Neurodiversity in the Arts: “Mindblind” by Jennifer Roy
By Donna Levin
Many Minds Are Blind
Jennifer Roy’s Mindblind is middle-grade fiction, but there are some lessons for the parents here as well, especially those who could use an empathy booster-shot. The book is narrated by Nathaniel Clark a 14-year-old autistic savant. Nathaniel already has his bachelor’s degree, and when the novel opens, he’s applying to graduate schools.
There’s nothing unusual about an autistic protagonist. Not only do an increasing number of novels feature characters on the spectrum, but an increasing number of novelists take the point of view of someone with autism.
Mark Haddon may not have been the first author to do so, but he was the first author whose book, The Curious Incident of the Dog in the Night-Time, was widely-read. This wide readership was partly responsible for the controversy it caused, especially within the autism community, for being an inaccurate depiction of a person on the spectrum.
(Curious Incident created plenty of controversy outside the community, too: A number of school districts pulled it from recommended reading lists or banned it outright because of its use of “the F-bomb.” Parents have also been concerned about the atheism of the protagonist. It’s a symptom of how fearful people can be of beliefs not their own.)
The frequent complaint about Christopher Boone (the protagonist of Curious) is that, like the hero of Mindblind, he’s a savant: he’s about to sit for his A levels in math, a heady accomplishment in England, where the books takes place; he can also amuse his working-class father’s friends by multiplying large numbers in his head.
Those who dislike the book for that reason also cite the 1988 film Rain Man in which Dustin Hoffman plays Raymond Babbit, who can memorize a thick phone book in one night. As blogger Greg Olear wrote, “Thirty years later, the belief persists that autistics can reliably count a pile of toothpicks at a glance. This is a powerful negative stereotype that autistic children (and their parents) must overcome.”
These depictions trouble me, too. A very, very tiny percentage of people on the spectrum are gifted in math, or any other subject, to the extent that Christopher Boone, Raymond Babbit, or Nathaniel Clark are.
However, I was struck by what another blogger had to say: “I view with instant skepticism any community response which basically boils down to, ‘but your character’s experiences aren’t exactly like mine.’”
So the answer isn’t to condemn these books. It’s to write new ones. Stephen Shore said, “If you’ve met one person with autism, you’ve met one person with autism.” (This quote is often attributed to Temple Grandin and variations abound.) As many novels and memoirs that already exist, we need many more to get the whole, beautiful, and complex picture of what life on the spectrum is like. And we’ll never get the whole picture, but that’s okay.
Which brings us back to “mindblind”—not the title of the novel, but the concept. Someone who is mindblind isn’t able to imagine another person’s reality. Nathaniel says, “It’s an Aspie term, meaning I can’t seem to guess what other people are thinking.’”
His friend Jessa remarks, “I think it applies to a lot of us who don’t have AS, too. Don’t you think?”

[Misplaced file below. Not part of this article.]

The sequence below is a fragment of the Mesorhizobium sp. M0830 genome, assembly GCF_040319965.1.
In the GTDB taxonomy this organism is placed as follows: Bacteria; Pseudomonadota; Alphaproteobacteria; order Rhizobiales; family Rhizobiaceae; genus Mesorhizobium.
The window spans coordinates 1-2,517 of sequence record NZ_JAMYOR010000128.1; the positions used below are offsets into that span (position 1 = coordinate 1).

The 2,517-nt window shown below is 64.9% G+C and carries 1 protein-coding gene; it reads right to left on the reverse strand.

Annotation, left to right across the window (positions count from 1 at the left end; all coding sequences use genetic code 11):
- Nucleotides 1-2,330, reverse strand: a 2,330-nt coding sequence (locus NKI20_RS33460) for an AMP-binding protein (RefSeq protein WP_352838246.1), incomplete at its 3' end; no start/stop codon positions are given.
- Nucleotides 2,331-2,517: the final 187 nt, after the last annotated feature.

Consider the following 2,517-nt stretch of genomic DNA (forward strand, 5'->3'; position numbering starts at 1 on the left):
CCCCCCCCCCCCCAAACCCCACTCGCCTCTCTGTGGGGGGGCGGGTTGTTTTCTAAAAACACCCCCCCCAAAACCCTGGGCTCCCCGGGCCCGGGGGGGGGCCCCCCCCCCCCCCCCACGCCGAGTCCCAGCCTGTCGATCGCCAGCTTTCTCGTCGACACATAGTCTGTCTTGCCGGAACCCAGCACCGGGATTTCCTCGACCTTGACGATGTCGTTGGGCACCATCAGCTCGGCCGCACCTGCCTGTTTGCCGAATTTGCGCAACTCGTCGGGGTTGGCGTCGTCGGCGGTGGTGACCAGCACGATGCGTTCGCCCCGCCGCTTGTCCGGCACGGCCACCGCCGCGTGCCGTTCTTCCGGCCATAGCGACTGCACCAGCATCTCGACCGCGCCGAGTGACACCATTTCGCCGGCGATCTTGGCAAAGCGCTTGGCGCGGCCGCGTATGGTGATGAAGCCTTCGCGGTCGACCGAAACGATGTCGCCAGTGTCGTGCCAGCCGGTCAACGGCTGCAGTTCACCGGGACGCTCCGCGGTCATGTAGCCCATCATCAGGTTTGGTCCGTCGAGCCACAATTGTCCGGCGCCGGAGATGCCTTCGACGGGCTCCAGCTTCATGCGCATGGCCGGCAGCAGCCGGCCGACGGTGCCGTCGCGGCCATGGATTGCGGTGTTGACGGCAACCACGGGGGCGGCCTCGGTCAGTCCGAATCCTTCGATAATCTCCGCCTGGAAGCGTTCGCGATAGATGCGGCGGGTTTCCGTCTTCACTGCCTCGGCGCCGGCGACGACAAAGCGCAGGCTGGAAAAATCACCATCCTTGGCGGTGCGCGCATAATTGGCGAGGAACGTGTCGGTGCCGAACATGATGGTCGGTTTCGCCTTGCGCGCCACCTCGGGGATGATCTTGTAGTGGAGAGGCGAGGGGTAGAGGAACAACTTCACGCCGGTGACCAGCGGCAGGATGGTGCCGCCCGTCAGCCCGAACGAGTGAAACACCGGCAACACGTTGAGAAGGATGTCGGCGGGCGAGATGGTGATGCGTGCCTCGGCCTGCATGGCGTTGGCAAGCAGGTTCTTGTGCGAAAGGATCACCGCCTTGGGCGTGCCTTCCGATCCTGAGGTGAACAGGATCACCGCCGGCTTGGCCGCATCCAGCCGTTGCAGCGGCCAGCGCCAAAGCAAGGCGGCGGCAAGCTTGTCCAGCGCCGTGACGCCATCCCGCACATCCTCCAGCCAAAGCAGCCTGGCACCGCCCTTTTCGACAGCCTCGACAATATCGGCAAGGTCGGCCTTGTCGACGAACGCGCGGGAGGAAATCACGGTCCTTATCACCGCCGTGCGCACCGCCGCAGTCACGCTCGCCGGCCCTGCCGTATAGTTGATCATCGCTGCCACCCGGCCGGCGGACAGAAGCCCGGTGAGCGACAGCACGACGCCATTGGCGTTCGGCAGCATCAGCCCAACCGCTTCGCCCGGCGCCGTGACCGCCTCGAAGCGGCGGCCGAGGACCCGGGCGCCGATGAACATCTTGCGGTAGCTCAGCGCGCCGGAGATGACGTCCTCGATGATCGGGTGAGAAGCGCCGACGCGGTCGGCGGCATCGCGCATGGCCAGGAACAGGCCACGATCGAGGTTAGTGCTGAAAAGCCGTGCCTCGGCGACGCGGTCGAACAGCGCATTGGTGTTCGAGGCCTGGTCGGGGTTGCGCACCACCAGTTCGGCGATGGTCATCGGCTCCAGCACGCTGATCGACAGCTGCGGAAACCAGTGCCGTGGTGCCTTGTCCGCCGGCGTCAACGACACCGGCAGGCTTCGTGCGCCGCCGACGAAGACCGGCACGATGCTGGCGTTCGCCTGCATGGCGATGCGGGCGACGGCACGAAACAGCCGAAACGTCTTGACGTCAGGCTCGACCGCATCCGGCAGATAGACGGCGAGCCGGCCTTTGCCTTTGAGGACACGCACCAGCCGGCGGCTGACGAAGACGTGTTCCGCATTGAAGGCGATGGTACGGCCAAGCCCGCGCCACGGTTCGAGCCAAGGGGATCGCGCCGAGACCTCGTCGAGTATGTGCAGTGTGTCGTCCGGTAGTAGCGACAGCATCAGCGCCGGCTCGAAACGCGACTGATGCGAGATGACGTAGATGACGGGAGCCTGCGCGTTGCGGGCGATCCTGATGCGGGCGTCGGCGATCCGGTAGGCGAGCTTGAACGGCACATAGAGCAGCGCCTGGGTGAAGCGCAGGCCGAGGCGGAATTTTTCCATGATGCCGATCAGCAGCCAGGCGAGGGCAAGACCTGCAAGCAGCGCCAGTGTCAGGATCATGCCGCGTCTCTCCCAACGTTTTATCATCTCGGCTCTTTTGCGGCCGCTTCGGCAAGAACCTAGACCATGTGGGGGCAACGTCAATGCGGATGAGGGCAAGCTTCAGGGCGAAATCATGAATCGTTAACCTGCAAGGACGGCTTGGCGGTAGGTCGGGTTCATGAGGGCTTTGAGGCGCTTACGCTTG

Yes, I do think.
Nathaniel’s mother is devoted to him, but his father, who divorced his mother and then remarried, is the least likable character I’ve come across since Heathcliff roamed the Yorkshire moors. Mr. Clark doesn’t believe Asperger’s syndrome exists. Nathaniel just has to push himself to be more sociable! It’s the height of irony, and adds a touch of social commentary, that Mr. Clark makes a living as a “motivational speaker.”
To the end of turning Nathaniel into a “normal” teenager, Mr. Clark drops him off at a party that he doesn’t want to go to. The results are disastrous.
Nathaniel’s father is the one who is mindblind: he either will not or, more likely, cannot empathize with Nathaniel, or take the small step required to acknowledge, “I don’t understand how he thinks, but he thinks differently than I do.”
Nathaniel has a three-year-old half-brother, Joshua who adores him. Joshua is “the son my father always wanted,” according to Nathaniel, and we can believe it, from the way that Mr. Clark hovers over him, addressing him repeatedly as “Champ,” and “Big Guy.” The little brother, meanwhile, doesn’t know that anything is “different” about Nathaniel, and so engages him simply and naturally.
The moral for parents: Swipe the dry-erase board of your brain clean and see your children through the same eyes with which you viewed them before you knew there was anything different.
Donna Levin’s latest novel, There’s More Than One Way Home, will be published by Chickadee Prince Books on May 1st. One can pre-order book (in trade paper or kindle) here; and read reviews of the book itself here. To read an interview with Donna regarding the new book, click here.
Donna Levin is the author of two novels, Extraordinary Means (William Morrow) and California Street (Simon and Schuster), as well as two books on the craft of writing, Get That Novel Started and Get That Novel Written, both published by Writer’s Digest Books. Her latest novel, There’s More Than One Way Home, will be published by Chickadee Prince Books on May 1st of 2017. Her papers are part of the Howard Gotlieb Archival Research Center at Boston University and her novels are part of the “California novels” collection in the California State Library.
She teaches at UC Berkeley Extension and has been a regular presenter at the San Francisco Writers’ Conference.